Raising Entitled Children in the Third World

I have just sent my children upstairs in a fit of anger parental wisdom, instructing them to pick up every toy on the floor in the next 30 minutes or it’s gone for good. Already this morning, we have had many conversations about what their responsibilities are and why they should do them. It hasn’t been pretty. When I throw away wasted food, I remind them of the starving children in Africa who would be grateful for a fraction of what I gave them to eat.

Sound familiar? This seems to be a common theme of parents in America- this issue of entitlement.

BUT I LIVE IN AFRICA. Those starving kids are outside my gate. Those toys would make the eyes of those children shine. Those responsibilities I’ve given my kids are nothing compared to their age-mates who are carrying around babies on their backs, carrying firewood for cooking, and carrying water on their head for… everything you need water for.

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My kids see it every day. And while I’m SO grateful that they are starting to really SEE it, with their hearts and not their eyes, it hasn’t changed the issues around the house. If you know my kids and want to stop me here and tell me how precious they are, I would agree with you. They are learning compassion, respect, care for others, and this morning they are learning to care for their things or the things are gone. I do not need Legos or Superman costumes. I don’t think.

I’ve had a lot of parents in America tell me that they wish their kids could come to Africa, have their eyes opened, maybe change them for the good and to be more grateful for what they have.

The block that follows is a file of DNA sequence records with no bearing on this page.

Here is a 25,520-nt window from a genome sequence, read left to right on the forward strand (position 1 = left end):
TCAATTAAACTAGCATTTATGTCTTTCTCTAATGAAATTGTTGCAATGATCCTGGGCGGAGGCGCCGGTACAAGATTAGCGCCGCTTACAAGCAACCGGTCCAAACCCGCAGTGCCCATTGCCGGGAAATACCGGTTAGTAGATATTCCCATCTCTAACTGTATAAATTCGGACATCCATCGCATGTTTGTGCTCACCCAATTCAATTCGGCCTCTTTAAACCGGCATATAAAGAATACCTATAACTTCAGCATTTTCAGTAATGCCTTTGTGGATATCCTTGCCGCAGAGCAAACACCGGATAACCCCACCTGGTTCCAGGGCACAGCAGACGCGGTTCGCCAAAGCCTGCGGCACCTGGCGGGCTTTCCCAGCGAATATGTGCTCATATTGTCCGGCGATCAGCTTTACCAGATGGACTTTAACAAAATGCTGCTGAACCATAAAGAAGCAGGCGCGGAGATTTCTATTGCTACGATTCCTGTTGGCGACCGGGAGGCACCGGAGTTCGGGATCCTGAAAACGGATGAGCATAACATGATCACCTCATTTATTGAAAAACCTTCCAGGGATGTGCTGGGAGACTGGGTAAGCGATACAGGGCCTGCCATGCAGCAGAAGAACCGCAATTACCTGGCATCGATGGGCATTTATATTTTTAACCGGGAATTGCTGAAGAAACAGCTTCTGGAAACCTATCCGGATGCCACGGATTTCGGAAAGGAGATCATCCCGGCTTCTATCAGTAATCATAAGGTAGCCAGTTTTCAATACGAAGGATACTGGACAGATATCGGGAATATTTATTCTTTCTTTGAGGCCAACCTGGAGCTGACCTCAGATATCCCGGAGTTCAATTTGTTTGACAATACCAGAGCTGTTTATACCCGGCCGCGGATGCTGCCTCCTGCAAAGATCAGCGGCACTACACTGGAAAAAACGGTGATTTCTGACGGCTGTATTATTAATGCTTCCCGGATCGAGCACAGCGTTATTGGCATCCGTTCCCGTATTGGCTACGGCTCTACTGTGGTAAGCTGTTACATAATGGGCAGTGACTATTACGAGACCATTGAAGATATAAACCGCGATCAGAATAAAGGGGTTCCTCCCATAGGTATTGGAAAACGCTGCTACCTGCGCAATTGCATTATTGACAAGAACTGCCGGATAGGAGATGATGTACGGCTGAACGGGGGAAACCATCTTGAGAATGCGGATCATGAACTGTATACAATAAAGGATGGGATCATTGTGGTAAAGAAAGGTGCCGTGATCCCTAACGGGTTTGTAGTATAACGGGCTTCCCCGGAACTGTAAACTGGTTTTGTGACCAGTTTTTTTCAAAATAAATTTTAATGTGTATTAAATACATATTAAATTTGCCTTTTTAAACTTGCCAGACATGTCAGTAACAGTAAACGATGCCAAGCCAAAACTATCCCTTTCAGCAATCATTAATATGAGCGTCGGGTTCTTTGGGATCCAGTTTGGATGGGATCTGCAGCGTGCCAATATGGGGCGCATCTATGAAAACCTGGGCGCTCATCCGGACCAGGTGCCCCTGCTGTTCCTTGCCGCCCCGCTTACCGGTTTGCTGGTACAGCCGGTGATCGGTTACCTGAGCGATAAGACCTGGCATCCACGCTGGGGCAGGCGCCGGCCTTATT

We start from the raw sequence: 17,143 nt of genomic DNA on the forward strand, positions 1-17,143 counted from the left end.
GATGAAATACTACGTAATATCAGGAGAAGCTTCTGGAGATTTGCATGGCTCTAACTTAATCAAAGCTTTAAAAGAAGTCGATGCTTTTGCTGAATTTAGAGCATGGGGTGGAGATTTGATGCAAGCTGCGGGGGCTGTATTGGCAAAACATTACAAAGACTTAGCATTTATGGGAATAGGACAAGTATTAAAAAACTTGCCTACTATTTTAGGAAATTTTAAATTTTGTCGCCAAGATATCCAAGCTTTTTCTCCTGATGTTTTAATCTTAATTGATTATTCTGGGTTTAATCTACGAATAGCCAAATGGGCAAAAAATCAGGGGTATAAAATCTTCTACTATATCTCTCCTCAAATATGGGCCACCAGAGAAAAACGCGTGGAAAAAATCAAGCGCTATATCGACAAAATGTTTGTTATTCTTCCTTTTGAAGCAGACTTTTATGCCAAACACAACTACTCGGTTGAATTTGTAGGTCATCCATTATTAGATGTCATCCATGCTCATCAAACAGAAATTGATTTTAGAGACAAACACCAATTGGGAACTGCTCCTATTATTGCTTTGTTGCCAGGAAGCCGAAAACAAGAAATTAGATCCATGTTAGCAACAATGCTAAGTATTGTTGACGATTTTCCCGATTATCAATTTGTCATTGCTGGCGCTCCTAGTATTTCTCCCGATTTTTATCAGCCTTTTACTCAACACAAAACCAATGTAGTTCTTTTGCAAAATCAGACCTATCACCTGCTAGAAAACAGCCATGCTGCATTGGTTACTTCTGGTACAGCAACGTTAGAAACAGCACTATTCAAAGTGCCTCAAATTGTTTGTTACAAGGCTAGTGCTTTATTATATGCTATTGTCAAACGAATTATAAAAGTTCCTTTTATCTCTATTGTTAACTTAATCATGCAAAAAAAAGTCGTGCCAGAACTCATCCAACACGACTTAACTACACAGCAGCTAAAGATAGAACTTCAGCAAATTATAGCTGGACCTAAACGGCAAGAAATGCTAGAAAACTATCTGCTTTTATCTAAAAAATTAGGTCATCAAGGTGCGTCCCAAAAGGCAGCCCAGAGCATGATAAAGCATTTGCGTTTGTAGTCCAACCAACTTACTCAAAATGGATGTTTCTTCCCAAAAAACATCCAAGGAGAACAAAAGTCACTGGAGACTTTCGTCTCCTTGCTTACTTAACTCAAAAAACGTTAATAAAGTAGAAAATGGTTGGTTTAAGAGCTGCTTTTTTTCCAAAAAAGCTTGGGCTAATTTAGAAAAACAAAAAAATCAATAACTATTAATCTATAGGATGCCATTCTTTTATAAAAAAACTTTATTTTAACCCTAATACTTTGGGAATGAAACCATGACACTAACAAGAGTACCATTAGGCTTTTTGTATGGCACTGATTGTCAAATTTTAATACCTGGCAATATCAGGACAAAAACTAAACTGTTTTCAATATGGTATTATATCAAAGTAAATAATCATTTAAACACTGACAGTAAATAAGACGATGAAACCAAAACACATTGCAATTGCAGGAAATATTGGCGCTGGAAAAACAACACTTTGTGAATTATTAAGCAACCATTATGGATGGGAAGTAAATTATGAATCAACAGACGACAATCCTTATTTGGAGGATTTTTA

It won’t work.

Change never happens from the outside in.

(my kids are currently back downstairs after 10 minutes. My train of thought is gone. Their toys better be picked up or I’m having a bonfire tonight and will dance around it gleefully. Where was I?)

Oh yeah, change never happens from the outside in. Moving to a third world country DID NOT fix my selfishness, my desire for cute things for my house, my need for more clothes because I never have anything to wear…. I am living proof that you can live in the midst of poverty, be heartbroken over it, and still struggle with the issues of your own flesh.

No matter where you are, what your income is, and how much you care about the welfare of others, NOTHING, and I repeat NOTHING will change how you live YOUR life except change from within. And since my own willpower is pretty weak 99.9% of the time, I’m going to have to remember to lean into God for that change and intentionally teach my kids to do the same. Probably every day.

Considering how this morning is going, probably every 5 minutes.

~Maggie

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